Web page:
Located in Coal County, Tupelo is ten miles northwest of Coalgate and one-quarter mile south of the intersection of State Highways 3 and 48. In 1903 a group of men headed by Charles M. Witter had the land surveyed, and the town was named Tupelo after Tupelo, Mississippi, the hometown of entrepreneur William Napoleon McCary. Tupelo grew as businesses moved from Owl, Jeffs, Moller, and Kittie. The post office was moved unofficially from Jeffs to Tupelo. Consequently, mail had to be directed to Tupelo (Jeffs P.O.), Indian Territory, until April 1, 1904, when the post office officially became Tupelo. In 1904 the town supported a bank, two hotels, four general stores, a blacksmith shop, a livery stable, a cotton gin, a bowling alley, and newspaper. At 1907 statehood Tupelo had 289 residents.
By 1907 approximately fifty thousand peach trees had been planted in the surrounding area. In 1908 a canning factory was built to process peaches and tomatoes. The Missouri, Kansas and Texas Railway, the Oklahoma Central Railway, and the Missouri, Oklahoma and Gulf Railroad (MO&G) provided rail service to the town. Population stood at 387 in 1910. The local economy was stimulated after Thomas Edward "Ed" King, Charles M. Witter, and R. D. Jones formed a committee and obtained right-of-way to extend the MO&G southward twenty miles. The railroad paid local farmers and owners of teams of draft horses and mules to build railroad beds. On April 21, 1910, Tupelo was incorporated.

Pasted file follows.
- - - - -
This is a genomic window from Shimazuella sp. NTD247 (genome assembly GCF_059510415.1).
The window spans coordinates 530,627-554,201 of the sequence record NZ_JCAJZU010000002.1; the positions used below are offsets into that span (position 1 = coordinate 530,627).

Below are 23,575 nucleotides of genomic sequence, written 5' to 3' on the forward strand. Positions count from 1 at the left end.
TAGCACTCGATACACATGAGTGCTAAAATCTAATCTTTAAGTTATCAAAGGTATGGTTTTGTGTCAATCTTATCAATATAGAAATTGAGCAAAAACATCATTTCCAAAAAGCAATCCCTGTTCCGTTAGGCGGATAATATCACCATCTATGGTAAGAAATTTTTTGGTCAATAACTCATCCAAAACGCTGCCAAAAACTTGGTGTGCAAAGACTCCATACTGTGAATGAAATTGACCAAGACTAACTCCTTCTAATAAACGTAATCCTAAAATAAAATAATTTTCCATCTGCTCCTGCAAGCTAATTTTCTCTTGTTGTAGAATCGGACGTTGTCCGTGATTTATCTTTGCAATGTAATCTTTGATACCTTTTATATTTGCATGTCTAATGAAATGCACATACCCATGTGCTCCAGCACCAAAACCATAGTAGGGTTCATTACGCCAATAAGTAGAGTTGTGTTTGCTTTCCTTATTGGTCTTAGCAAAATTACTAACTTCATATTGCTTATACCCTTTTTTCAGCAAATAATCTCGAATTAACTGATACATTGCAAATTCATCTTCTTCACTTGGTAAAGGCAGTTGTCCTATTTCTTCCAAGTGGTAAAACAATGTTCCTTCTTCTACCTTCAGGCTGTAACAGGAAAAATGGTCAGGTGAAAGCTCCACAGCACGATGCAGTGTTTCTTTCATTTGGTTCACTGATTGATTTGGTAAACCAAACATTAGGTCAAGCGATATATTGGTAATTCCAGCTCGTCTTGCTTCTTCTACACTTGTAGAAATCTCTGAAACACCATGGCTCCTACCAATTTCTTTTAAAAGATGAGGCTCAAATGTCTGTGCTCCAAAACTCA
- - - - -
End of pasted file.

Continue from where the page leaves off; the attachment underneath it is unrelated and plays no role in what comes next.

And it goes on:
Numerous fires occurred between 1910 and 1912, destroying many business buildings. The Commercial Hotel, the canning factory, and the newspaper office were among them. Most of the establishments had little or no insurance, and none were rebuilt. In the 1920s economic downturn continued as the railroads discontinued service to Tupelo. No census statistics for the town are available for 1920, 1930, and 1940. By 1950 Tupelo had 376 citizens. Numbers declined to 261 reported in 1960. By 1980 population peaked at 542.
At the turn of the twenty-first century only one original building existed. Built in 1905, it served as a storage facility at the corner of Main and Fourth streets. Tupelo supported an educational institution, which served prekindergarten through high school, and four churches welcomed worshippers. With a city hall, a volunteer fire department, and a new community building, the town of 377 was considered to be a "bedroom" community, because most citizens worked in other towns. The 2010 census recorded a population of 329.
Betty Poe, comp. and ed., History of Coal County, Oklahoma (Dallas, Tex.: Curtis Media Corp., 1986).
Profiles of America, Vol. 2 (2d ed.; Millerton, N.Y.: Grey House Publishing, 2003).
Tupelo (Oklahoma) Times, 1904–1912.
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The following (as per The Chicago Manual of Style, 17th edition) is the preferred citation for articles:
Lorene Caruthers, “Tupelo,” The Encyclopedia of Oklahoma History and Culture, https://www.okhistory.org/publications/enc/entry.php?entry=TU018.
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